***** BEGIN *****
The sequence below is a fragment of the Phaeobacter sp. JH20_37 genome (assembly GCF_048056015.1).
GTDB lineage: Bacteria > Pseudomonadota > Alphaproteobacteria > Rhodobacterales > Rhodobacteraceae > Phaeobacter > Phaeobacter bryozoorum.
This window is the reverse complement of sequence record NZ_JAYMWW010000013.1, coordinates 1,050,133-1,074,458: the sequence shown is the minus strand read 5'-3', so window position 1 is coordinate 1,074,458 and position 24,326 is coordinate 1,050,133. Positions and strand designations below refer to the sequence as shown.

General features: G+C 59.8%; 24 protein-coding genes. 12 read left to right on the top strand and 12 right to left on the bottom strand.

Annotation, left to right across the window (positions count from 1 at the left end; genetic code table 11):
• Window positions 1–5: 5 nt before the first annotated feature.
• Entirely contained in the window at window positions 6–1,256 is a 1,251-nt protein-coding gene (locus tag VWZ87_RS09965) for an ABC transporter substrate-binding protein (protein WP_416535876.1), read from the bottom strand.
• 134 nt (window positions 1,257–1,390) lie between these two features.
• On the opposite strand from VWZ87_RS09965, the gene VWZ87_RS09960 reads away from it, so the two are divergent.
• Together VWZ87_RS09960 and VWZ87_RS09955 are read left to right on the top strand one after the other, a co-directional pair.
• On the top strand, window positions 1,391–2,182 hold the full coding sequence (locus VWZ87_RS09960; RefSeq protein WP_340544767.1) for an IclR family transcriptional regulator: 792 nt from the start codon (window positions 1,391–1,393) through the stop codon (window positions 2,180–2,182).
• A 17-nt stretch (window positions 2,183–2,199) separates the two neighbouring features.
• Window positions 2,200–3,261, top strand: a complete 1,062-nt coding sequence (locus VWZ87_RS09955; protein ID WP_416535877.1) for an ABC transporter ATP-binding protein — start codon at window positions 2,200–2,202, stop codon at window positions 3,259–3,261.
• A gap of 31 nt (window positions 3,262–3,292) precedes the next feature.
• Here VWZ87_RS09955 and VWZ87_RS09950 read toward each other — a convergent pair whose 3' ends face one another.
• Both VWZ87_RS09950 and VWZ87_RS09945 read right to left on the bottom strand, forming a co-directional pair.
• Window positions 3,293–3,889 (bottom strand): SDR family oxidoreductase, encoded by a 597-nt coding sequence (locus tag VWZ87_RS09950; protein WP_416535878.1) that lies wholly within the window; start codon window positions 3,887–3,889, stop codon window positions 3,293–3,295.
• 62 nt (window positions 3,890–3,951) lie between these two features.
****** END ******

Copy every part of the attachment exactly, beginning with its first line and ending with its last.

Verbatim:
The sequence below is a fragment of the Phaeobacter sp. JH20_37 genome (assembly GCF_048056015.1).
GTDB lineage: Bacteria > Pseudomonadota > Alphaproteobacteria > Rhodobacterales > Rhodobacteraceae > Phaeobacter > Phaeobacter bryozoorum.
This window is the reverse complement of sequence record NZ_JAYMWW010000013.1, coordinates 1,050,133-1,074,458: the sequence shown is the minus strand read 5'-3', so window position 1 is coordinate 1,074,458 and position 24,326 is coordinate 1,050,133. Positions and strand designations below refer to the sequence as shown.

General features: G+C 59.8%; 24 protein-coding genes. 12 read left to right on the top strand and 12 right to left on the bottom strand.

Annotation, left to right across the window (positions count from 1 at the left end; genetic code table 11):
• Window positions 1–5: 5 nt before the first annotated feature.
• Entirely contained in the window at window positions 6–1,256 is a 1,251-nt protein-coding gene (locus tag VWZ87_RS09965) for an ABC transporter substrate-binding protein (protein WP_416535876.1), read from the bottom strand.
• 134 nt (window positions 1,257–1,390) lie between these two features.
• On the opposite strand from VWZ87_RS09965, the gene VWZ87_RS09960 reads away from it, so the two are divergent.
• Together VWZ87_RS09960 and VWZ87_RS09955 are read left to right on the top strand one after the other, a co-directional pair.
• On the top strand, window positions 1,391–2,182 hold the full coding sequence (locus VWZ87_RS09960; RefSeq protein WP_340544767.1) for an IclR family transcriptional regulator: 792 nt from the start codon (window positions 1,391–1,393) through the stop codon (window positions 2,180–2,182).
• A 17-nt stretch (window positions 2,183–2,199) separates the two neighbouring features.
• Window positions 2,200–3,261, top strand: a complete 1,062-nt coding sequence (locus VWZ87_RS09955; protein ID WP_416535877.1) for an ABC transporter ATP-binding protein — start codon at window positions 2,200–2,202, stop codon at window positions 3,259–3,261.
• A gap of 31 nt (window positions 3,262–3,292) precedes the next feature.
• Here VWZ87_RS09955 and VWZ87_RS09950 read toward each other — a convergent pair whose 3' ends face one another.
• Both VWZ87_RS09950 and VWZ87_RS09945 read right to left on the bottom strand, forming a co-directional pair.
• Window positions 3,293–3,889 (bottom strand): SDR family oxidoreductase, encoded by a 597-nt coding sequence (locus tag VWZ87_RS09950; protein WP_416535878.1) that lies wholly within the window; start codon window positions 3,887–3,889, stop codon window positions 3,293–3,295.
• 62 nt (window positions 3,890–3,951) lie between these two features.